At Mollie Stone's, my boyfriend leans over to me and nods at a man at the other cashier. “That’s David,” he says, “he played soccer with me and told me he’s taking your online breathing course.”
I look over at David who is paying for his groceries. He looks up, waves and says: “Oh, so you’re the one! Breathing lady.”
We meet and start chatting, and he starts telling me about his positive experience with the course. Then he says: “thank you for giving me so much value.”
To be honest, I was really surprised. Since launching the course to a small group of people, my email stats told me that only a few people were engaging with the content, and I thought I knew who all those people were.
Then I randomly bump into David! At a supermarket on a rainy Saturday. And he’s giving me really positive feedback. He’s expressing gratitude and enthusiasm about the course.
From that interaction, I learned that he had been opening the emails and reading the content, but not listening to the guided episodes. Even then, he felt like he was getting a lot of positive value. As he put it in a kind of funny way, “When I read it, I just feel really full already, you know?”
From this interaction, I had two insights:
- It’s important to speak with a broad range of participants — those engaging and those you think are not engaging — to really understand what’s going on.
- I will never really know the total effects of the work I put out there. Some of those effects are hidden. Some of the effects peep out serendipitously here and there.
Take another example from a young woman and acquaintance who I knew as an undergraduate student at McGill. She writes to me:
“I am not sure if you remember me…it has been a while and I hope this email finds you well! I hope this isn’t too weird but I have been meaning to write to you for a few weeks to tell you that I love your posts and blog. You are very insightful and inspiring. I used it to reflect at the beginning of the year on some goals/resolutions and shared your website during a presentation on self-care that I did for the psych department at SFU. Anyway, I don’t often “like” or comment on your posts but I wanted to let you know that you are reaching many people with your work and that it is great. So, thank you!”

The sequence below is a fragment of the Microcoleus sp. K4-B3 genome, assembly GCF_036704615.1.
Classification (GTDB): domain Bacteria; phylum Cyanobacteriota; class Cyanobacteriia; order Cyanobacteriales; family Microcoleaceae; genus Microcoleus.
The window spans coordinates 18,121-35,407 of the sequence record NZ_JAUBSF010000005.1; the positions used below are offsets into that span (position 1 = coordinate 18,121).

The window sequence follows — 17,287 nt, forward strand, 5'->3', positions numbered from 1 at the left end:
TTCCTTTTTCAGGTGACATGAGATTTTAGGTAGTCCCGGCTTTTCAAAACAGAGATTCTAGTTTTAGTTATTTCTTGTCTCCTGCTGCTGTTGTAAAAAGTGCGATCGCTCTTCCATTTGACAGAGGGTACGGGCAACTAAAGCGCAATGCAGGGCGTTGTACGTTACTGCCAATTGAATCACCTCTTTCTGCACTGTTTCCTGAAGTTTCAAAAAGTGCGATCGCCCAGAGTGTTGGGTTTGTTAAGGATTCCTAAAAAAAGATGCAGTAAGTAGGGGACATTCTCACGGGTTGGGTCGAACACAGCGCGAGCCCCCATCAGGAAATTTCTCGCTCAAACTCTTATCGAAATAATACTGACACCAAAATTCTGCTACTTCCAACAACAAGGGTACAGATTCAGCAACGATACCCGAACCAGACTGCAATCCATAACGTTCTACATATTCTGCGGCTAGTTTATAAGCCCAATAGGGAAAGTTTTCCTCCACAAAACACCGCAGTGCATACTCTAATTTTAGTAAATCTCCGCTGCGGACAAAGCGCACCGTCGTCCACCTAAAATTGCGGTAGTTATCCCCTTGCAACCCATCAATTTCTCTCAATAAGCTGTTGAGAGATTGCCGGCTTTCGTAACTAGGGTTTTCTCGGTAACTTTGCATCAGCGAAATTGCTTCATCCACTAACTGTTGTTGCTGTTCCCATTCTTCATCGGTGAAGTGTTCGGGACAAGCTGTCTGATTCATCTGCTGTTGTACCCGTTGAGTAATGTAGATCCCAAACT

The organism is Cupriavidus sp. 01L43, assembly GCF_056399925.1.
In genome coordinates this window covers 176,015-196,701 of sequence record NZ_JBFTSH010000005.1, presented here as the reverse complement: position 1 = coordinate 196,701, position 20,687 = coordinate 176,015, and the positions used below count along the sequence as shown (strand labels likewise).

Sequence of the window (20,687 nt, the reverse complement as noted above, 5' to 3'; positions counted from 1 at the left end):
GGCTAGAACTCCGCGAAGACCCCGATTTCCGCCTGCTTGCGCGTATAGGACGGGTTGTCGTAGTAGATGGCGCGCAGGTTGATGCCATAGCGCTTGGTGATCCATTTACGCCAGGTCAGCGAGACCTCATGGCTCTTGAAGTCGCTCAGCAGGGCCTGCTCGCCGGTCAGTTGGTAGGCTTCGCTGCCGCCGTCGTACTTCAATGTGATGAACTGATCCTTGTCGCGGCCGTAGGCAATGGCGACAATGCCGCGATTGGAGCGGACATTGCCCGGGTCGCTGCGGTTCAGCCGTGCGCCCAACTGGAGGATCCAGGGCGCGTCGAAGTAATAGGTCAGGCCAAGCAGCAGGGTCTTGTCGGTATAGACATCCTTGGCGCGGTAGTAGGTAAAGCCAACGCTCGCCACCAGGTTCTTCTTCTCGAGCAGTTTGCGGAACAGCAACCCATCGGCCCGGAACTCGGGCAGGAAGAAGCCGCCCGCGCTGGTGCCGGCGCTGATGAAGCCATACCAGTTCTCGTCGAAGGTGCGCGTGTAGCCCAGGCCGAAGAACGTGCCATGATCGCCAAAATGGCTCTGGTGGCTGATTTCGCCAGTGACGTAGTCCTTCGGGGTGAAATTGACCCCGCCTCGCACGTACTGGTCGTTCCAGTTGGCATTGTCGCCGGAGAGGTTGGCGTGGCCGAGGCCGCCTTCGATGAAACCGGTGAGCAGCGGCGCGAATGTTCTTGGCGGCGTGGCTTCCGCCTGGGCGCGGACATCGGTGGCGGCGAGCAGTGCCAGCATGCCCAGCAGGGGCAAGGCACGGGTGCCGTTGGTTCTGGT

I had no idea that this old acquaintance was consuming any of my content. Until she wrote me this message, she was silently engaging.
Oftentimes, we put a lot of energy out there and we don’t know whether it’s making a difference. Some people come out of the cyber trenches to let us know that it does. But many people don’t.
In the world of productivity, we expect very tight feedback loops. We want to see the results of our actions immediately or in the near future. But every action we take is a seed that gets planted. Sometimes some of those seeds sprout right away. Other times, those seeds sprout in years from now.
Here’s what I learned from cultivating a yoga and meditation practice which has helped me frame the actions I take:
- Keep taking action and putting energy out there on a consistent basis.
- Trust that you’re planting seeds, even if you can’t see or measure the fruits.
- Don’t become attached to the fruit.
Yogis have been talking about this principle, falatyaga, for thousands of years:
“You must, of course, act; but do not have any claim over the fruit of your actions. One who acts is certainly entitled to enjoy the fruit of one’s actions, but one should voluntarily give up that right…The Gita, while asking us not to have any desire for the fruit of the actions, insists that the work must, however, be perfect.
The work of a desireless doer can rightfully be expected to be better than that of one driven by the desire for the fruit. The reason is that, because of attachment to the fruit, the latter is bound to waste at least some time and energy in daydreaming about it…
When the doer’s mind is free from the desire for the fruit, his absorption in his work attains the character of samadhi [meditation].” (p. 38, Talks on the Gita, Vinoba Bhave)
P.S. If you haven't already done so, sign up here to receive my creative confidence playbook for women as well as the latest wisdom articles in your inbox (all free).